A friend and I were talking recently. They have been looking for a new job for awhile without much success. They asked if I’d take a look at their resume, and of course I said yes.
It quickly became evident why they weren’t getting any bites; the resume was a mess. The objective statement was all about what they wanted–not what they had to offer. I couldn’t understand what they’d done in at least two of their jobs–and I know their work history. There were misspellings in multiple places. The format was confusing. The marked up version I sent back had so much strikethrough and comments it was difficult to discern what was still left of the original.
That’s #1 on the list:
- A poorly written resume. Unless you are an English major crossed with a grammar freak, if you think your resume is ‘good enough’ it probably isn’t. When you’ve re-written it a number of times you may no longer have the ability to really ‘see’ the content with fresh eyes. You won’t catch misspellings, grammar issues, and lack of clarity. Have someone who reads resumes a lot review it if you can; they will give you very honest feedback and likely catch things you haven’t. (Even I do this.)
- Overshooting your salary expectations. Yes, it’d be nice to make 20-25% more than you make now; but unless your current compensation is VERY far under the market average it isn’t going to happen. Use tools like salary.com to educate yourself on what is market-correct in your region for your job title and level of experience.
- Applying for a position that is below your current level. At least, without a valid explanation in a cover letter as to why you want to do this. If you are currently a Senior Accountant and you apply for an Accounts Payable Coordinator position, the recruiter is going to make a few assumptions. 1) You didn’t read the job description very carefully. 2) You’re going to be WAY over the top of the pay range for that position. 3 ) You’ll be crazy bored by the end of week one. Perhaps you’ve burned out on working 100 hour weeks near quarter end and you just want to spend more time with your family–great! But you need to explain that up front or you will likely be disqualified.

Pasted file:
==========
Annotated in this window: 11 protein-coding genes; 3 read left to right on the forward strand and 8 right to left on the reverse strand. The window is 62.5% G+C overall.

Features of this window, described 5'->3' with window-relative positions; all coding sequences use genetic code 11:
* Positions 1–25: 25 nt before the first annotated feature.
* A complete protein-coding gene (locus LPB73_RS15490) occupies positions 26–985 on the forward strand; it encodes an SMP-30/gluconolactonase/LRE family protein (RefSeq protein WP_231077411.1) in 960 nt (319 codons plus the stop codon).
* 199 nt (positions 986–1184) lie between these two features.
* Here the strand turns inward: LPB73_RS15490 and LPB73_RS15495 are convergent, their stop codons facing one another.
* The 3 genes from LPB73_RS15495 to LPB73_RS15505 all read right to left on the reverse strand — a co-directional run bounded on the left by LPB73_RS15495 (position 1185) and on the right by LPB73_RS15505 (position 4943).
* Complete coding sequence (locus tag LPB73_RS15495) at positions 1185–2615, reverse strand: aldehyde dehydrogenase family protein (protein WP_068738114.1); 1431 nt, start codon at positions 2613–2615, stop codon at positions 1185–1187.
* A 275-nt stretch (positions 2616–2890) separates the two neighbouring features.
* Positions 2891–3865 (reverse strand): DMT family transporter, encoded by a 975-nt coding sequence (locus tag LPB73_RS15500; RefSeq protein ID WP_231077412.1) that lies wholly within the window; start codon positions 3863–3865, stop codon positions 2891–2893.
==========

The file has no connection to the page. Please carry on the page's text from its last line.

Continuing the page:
- Applying for a position WAY above your current level. Yep–the inverse can also be true. If you’re currently a Software Test Engineer and you’re applying for a Test Manager position, you best have a VERY compelling business case as to why you meet all of the requirements–and most of the preferred qualifications–for the Test Manager position. Otherwise, the recruiter will likely glance at your resume to make sure there’s nothing they’re missing as they select the “unconsider candidate” button.
- Applying for a position on the other side of the country that isn’t usually one for which a company will pay to relocate. Relocating an employee–and in some cases their family as well–is an expensive proposition. Companies do relocate–in some cases from other countries–when talent is extremely hard to find in their local, regional, or national market (Amazon, for instance, has been relocating people from as far afield as Australia). However, if you’re applying for a Group Administrator or Junior Accountant position? It’s unlikely to be eligible for paid relocation as there are qualified candidates available locally. In many cases recruiters view such applications as what they likely are: A job seeker had the position pop up in a daily Indeed web search for relevant positions to a specific job title, and they applied to meet a minimum job search requirement for state Unemployment benefits. If you’re serious about relocating–and are doing so yourself in the very near future–state it on your resume right up top.
- Overpromising and underdelivering. A savvy recruiter is going to know very quickly if someone has exaggerated the knowledge, skills, and experience on their resume (perhaps because of #4 above). If they don’t catch it, the hiring manager will. Ensure that your resume accurately reflects what you know–and have done.
- Not responding quickly when a recruiter contacts you about scheduling a phone screen or interview. This most frequently happens when a candidate doesn’t check their Spam or Junk folders. Unfortunately, there’s little we can do on this end about that, so it’s important to be very diligent on checking those folders to ensure you’re not missing a critical email.